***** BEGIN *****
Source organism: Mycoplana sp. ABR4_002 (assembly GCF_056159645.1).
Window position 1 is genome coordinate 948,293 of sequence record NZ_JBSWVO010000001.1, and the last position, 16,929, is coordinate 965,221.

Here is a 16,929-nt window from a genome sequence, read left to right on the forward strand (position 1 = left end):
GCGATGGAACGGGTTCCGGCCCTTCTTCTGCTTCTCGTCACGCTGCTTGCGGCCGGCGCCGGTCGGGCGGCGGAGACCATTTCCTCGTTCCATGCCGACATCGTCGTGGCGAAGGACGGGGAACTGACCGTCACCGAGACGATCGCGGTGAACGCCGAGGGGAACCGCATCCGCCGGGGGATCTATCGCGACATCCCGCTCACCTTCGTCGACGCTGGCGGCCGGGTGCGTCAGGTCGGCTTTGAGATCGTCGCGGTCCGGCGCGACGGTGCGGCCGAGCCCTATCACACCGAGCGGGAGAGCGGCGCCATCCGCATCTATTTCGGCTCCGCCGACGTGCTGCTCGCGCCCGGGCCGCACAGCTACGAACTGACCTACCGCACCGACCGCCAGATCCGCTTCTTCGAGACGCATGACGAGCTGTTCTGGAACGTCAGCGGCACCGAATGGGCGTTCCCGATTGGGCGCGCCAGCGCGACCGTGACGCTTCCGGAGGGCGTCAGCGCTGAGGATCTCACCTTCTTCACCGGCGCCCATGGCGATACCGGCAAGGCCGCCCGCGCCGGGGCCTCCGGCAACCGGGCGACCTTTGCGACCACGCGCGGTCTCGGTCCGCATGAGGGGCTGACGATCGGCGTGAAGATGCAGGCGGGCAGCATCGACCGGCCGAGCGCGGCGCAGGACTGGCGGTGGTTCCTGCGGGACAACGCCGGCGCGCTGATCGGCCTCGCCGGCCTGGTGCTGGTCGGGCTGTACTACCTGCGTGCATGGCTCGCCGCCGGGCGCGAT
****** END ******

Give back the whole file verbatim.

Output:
Source organism: Mycoplana sp. ABR4_002 (assembly GCF_056159645.1).
Window position 1 is genome coordinate 948,293 of sequence record NZ_JBSWVO010000001.1, and the last position, 16,929, is coordinate 965,221.

Here is a 16,929-nt window from a genome sequence, read left to right on the forward strand (position 1 = left end):
GCGATGGAACGGGTTCCGGCCCTTCTTCTGCTTCTCGTCACGCTGCTTGCGGCCGGCGCCGGTCGGGCGGCGGAGACCATTTCCTCGTTCCATGCCGACATCGTCGTGGCGAAGGACGGGGAACTGACCGTCACCGAGACGATCGCGGTGAACGCCGAGGGGAACCGCATCCGCCGGGGGATCTATCGCGACATCCCGCTCACCTTCGTCGACGCTGGCGGCCGGGTGCGTCAGGTCGGCTTTGAGATCGTCGCGGTCCGGCGCGACGGTGCGGCCGAGCCCTATCACACCGAGCGGGAGAGCGGCGCCATCCGCATCTATTTCGGCTCCGCCGACGTGCTGCTCGCGCCCGGGCCGCACAGCTACGAACTGACCTACCGCACCGACCGCCAGATCCGCTTCTTCGAGACGCATGACGAGCTGTTCTGGAACGTCAGCGGCACCGAATGGGCGTTCCCGATTGGGCGCGCCAGCGCGACCGTGACGCTTCCGGAGGGCGTCAGCGCTGAGGATCTCACCTTCTTCACCGGCGCCCATGGCGATACCGGCAAGGCCGCCCGCGCCGGGGCCTCCGGCAACCGGGCGACCTTTGCGACCACGCGCGGTCTCGGTCCGCATGAGGGGCTGACGATCGGCGTGAAGATGCAGGCGGGCAGCATCGACCGGCCGAGCGCGGCGCAGGACTGGCGGTGGTTCCTGCGGGACAACGCCGGCGCGCTGATCGGCCTCGCCGGCCTGGTGCTGGTCGGGCTGTACTACCTGCGTGCATGGCTCGCCGCCGGGCGCGAT